The input VSWR and signal path VSWR determine the limitation on the accuracy of the measurement:

Mismatch Uncertainty (dB) = 20 × log (1 ± Гsig pathГinstr)

If both the signal path output and the instrument input have good VSWRs of 1.3:1 at a frequency, then the uncertainty due to mismatch alone is ±0.15dB.

Termination: At high frequencies, all signals must be properly terminated or the electromagnetic wave will be reflected from the terminating point. This, in turn, will cause an increase in VSWR. An unterminated switch increases VSWR in its off condition, while a terminated switch will try to provide a 50Ω match on or off. The VSWR increase may even damage the source if the reflected power is large enough. All paths through a system
must be terminated with their characteristic impedance.

Power Transmission: Another important consideration is the system’s ability to transfer the RF power from instrument to DUT. Due to insertion loss, the signal may require amplification. In other applications, it may be necessary to reduce the signal power to the DUT. An amplifier or attenuator may be needed to ensure that the required level of power is transmitted through the switch.

Signal Filter: Signal filters can be useful in a number of circumstances, such as when spurious noise is inadvertently added to the signal as it travels through the switch. They can also be helpful if the original signal frequency does not fit in the DUT testing frequency. In these cases, filters can be added to the switch to modify the signal frequency bandwidth, or spurious signals at unwanted frequencies can be eliminated from the signal to the DUT.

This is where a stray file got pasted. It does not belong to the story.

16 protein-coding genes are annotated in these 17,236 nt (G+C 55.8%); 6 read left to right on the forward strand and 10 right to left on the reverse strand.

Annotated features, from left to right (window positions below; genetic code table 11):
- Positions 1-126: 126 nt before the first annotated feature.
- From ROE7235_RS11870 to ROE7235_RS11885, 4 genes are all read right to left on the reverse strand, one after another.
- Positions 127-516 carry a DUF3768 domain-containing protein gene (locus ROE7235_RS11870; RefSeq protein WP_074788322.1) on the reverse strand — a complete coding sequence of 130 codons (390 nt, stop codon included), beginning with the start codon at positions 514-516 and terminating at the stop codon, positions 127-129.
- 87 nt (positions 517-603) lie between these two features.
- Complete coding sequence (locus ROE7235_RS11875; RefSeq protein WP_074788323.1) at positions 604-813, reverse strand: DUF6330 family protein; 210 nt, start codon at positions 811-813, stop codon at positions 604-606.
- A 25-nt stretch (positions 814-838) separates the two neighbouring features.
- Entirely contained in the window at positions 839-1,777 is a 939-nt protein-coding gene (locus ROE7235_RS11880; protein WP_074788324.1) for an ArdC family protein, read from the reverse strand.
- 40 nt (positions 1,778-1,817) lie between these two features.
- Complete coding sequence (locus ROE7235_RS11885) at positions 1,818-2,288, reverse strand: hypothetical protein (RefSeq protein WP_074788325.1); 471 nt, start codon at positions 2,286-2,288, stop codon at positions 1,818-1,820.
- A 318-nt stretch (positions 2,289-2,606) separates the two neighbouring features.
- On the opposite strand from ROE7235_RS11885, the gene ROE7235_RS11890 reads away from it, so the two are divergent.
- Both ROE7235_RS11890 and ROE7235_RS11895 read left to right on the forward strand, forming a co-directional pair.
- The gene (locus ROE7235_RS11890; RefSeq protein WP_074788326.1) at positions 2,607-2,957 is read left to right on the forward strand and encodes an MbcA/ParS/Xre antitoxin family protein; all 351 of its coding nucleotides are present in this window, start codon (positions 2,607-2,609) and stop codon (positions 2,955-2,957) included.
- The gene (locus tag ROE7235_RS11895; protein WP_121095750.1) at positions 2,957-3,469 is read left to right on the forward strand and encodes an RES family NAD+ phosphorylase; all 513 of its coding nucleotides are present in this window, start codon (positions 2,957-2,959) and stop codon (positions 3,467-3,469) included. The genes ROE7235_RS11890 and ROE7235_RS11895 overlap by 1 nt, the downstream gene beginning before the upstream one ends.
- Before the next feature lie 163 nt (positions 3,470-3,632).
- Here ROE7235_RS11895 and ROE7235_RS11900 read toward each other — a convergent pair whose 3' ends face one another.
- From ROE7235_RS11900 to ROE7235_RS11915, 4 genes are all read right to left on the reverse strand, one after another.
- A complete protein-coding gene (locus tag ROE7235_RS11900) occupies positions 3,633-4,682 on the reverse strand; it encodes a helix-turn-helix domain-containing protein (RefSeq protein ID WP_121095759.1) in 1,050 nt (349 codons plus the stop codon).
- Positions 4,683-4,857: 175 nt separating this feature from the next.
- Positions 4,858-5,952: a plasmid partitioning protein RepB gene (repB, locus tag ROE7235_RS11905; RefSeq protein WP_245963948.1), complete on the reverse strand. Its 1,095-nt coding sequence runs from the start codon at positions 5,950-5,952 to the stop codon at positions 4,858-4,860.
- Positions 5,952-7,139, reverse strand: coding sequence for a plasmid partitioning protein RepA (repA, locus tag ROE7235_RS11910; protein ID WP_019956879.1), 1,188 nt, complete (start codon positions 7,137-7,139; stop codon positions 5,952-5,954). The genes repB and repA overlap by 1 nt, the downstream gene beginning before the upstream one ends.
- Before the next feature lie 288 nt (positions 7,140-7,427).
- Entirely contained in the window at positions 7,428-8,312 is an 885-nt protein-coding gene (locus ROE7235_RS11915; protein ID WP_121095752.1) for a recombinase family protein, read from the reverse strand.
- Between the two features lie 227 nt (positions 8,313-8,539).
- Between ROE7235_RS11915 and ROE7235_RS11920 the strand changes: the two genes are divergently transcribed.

Phase Distortion: As the size of a test system expands, signals from the same source may travel to the DUT via paths of different lengths, resulting in phase distortion. This specification is often referred to as propagation delay. For a given conducting medium, the delay is proportional to the length of the signal path. Different signal path lengths will cause the signal phase to shift. This phase shift may cause erroneous measurement results. To minimize phase distortion, keep the path lengths the same.

Taking all of these design considerations into account when configuring an RF/microwave switch system can be simplified by ordering a package solution, such as the System 46 RF/Microwave Switch System. It can be configured with up to 32 channels for controlling microwave switches. It also tracks contact closures for proactive maintenance of relays, and performance parameters, such as VSWR or insertion loss, for trend analysis

MCS Test are the approved UK partner for Tektronix
Content produced by Keithley, A Tektronix Company: Test and Measurement Equipment | Tektronix

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Keithley S46 RF Microwave Switching

Up to 32 Channels, Mainframe Size: Full rack, 2U

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The Keithley S46 RF Microwave Switch Systems are designed to simplify automated switching.